January 29, 2007
Designing Gold Nanoparticles for Cancer Imaging
Molecular complexes containing the element gadolinium are proven agents for increasing the diagnostic utility of magnetic resonance imaging (MRI), but their use in detecting small tumors is limited by the relatively weak signal these agents produce. In order to produce a more powerful MRI contrast agent, investigators at the Université Claude Bernard Lyon in France, have developed a method for attaching multiple gadolinium atoms to the surface of gold nanoparticles.
Reporting its work in the journal Advanced Functional Materials, a research team led by Stéphane Roux, Ph.D., and Olivier Tillement, Ph.D., describes the chemical method it used to prepare gold nanoparticles capable of binding strongly to gadolinium. This method produces a multilayered nanoparticle containing an average of 150 gadolinium binding sites covering the 2-nanometer-diameter gold particles. The dense packing of the gadolinium-binding molecule on the nanoparticle surface appears to stabilize the construct under physiological conditions.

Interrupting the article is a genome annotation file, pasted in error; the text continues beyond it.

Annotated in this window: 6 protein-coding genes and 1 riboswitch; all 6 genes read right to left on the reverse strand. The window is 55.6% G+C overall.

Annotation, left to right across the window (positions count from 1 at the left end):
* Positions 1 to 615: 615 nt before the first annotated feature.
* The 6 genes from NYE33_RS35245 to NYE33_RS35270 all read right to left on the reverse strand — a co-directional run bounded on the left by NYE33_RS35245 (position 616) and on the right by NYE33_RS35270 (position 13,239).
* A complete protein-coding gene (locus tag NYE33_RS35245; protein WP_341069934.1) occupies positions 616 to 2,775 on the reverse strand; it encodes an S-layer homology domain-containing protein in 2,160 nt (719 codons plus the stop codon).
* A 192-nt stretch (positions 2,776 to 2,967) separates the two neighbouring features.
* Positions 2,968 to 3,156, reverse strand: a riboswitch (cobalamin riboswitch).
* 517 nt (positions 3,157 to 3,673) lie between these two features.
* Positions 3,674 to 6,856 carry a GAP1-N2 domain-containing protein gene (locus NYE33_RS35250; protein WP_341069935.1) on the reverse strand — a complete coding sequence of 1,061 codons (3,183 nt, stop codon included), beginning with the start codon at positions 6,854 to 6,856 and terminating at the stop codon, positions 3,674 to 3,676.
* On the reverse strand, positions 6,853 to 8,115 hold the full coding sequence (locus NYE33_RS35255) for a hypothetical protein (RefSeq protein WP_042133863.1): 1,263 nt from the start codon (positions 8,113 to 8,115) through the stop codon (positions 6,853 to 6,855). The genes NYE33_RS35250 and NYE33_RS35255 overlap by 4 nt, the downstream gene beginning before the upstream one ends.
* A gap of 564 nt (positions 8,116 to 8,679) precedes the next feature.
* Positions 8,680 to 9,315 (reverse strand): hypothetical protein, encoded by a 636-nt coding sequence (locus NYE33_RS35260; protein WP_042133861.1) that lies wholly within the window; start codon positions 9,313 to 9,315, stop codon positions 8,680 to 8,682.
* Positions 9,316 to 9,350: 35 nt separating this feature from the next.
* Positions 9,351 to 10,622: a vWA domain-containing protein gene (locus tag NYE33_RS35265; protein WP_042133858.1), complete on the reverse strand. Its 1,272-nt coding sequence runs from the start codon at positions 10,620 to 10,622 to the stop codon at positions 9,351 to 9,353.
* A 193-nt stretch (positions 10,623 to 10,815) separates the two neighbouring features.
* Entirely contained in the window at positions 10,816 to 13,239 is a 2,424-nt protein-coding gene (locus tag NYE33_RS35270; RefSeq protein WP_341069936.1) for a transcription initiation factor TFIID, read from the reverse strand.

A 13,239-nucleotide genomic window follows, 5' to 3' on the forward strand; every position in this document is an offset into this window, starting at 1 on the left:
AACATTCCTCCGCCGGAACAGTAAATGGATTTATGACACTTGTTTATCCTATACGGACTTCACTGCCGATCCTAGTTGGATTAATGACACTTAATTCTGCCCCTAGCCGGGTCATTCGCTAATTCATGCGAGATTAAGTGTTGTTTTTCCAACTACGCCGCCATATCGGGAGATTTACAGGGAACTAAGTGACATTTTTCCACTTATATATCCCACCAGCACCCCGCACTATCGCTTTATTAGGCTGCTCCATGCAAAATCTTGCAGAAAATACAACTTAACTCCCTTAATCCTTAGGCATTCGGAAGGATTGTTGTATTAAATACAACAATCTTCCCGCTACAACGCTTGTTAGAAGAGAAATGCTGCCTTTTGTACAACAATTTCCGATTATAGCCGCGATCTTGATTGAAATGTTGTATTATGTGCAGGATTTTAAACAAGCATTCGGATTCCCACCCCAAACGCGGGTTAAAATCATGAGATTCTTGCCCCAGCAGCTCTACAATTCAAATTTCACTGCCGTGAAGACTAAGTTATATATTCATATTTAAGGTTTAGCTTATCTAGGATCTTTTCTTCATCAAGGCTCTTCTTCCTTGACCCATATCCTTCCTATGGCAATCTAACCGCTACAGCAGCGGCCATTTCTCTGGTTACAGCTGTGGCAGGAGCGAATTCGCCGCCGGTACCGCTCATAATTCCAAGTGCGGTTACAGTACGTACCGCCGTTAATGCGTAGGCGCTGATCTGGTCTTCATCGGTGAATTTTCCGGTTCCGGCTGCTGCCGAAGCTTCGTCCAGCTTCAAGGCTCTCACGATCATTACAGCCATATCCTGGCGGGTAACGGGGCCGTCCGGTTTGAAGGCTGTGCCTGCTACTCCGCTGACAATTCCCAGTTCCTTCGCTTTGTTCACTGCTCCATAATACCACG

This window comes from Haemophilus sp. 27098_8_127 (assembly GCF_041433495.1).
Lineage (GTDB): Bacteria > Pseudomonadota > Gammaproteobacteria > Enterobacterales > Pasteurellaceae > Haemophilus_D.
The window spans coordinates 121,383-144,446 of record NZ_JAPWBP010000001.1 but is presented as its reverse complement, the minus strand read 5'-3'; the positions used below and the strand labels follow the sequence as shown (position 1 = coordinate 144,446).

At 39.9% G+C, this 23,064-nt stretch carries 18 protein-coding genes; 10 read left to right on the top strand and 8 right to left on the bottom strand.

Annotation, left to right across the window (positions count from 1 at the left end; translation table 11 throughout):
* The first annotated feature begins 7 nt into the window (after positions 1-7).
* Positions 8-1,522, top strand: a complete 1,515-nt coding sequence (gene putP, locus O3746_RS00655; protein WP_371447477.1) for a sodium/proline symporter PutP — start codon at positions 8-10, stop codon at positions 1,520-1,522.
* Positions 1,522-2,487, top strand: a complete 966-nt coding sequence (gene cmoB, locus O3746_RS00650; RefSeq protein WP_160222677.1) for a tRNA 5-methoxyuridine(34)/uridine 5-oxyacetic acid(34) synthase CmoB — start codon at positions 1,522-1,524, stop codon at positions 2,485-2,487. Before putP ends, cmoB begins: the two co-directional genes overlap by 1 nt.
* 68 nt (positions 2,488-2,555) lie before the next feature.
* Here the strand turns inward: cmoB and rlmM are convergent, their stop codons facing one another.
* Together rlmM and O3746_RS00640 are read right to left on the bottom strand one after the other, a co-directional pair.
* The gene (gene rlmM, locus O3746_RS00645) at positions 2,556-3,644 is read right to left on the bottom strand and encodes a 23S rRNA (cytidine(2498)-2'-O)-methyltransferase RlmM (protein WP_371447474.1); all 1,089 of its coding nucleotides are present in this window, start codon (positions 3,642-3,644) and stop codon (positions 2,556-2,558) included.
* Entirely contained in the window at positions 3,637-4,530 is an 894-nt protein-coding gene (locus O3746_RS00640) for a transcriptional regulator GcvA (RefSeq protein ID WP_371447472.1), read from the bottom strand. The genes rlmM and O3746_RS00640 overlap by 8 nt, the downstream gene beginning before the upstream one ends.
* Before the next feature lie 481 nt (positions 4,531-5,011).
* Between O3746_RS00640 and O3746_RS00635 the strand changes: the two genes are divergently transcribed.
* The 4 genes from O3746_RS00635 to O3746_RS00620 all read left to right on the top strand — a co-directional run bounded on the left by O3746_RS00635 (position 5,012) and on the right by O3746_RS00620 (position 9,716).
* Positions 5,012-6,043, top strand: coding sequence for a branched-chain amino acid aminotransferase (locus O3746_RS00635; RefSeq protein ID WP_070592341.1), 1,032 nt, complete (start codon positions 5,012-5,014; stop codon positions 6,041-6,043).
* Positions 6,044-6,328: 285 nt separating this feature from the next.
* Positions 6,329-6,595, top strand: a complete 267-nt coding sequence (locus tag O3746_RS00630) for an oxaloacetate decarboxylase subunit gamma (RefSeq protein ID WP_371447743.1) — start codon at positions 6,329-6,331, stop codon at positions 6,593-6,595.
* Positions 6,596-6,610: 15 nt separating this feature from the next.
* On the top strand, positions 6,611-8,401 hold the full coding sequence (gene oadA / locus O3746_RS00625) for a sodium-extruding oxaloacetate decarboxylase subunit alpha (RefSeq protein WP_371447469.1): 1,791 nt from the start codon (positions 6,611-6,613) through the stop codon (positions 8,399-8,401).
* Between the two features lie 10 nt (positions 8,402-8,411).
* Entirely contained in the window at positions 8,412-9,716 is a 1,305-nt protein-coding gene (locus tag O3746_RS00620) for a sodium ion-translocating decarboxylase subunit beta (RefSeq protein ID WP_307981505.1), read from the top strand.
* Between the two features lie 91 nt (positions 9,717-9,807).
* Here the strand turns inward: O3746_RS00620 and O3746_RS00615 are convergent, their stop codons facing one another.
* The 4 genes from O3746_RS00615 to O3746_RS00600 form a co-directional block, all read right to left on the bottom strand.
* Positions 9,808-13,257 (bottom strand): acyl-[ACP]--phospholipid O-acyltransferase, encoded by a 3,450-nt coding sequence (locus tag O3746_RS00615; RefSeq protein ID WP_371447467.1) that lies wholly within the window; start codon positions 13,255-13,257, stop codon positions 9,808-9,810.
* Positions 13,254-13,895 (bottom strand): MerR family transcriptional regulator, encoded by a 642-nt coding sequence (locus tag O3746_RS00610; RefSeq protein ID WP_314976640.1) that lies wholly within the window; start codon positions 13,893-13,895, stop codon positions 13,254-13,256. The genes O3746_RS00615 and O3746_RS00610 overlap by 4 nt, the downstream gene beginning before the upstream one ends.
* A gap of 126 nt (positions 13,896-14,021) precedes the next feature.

Magnetic resonance experiments showed that this nanoparticle-based agent produces a magnetic signal nearly 200 times stronger than that produced by typical gadolinium complexes. Based on these results, the investigators are now modifying their formulation methods in order to add tumor-targeting agents to the nanoparticle surface. They also note that it may be possible to use these gadolinium-coated gold nanoparticles as both imaging and heat-producing therapeutic agents.
This work is detailed in a paper titled, “Design of gold nanoparticles for magnetic resonance imaging.” An abstract of this paper is available at the journal’s website.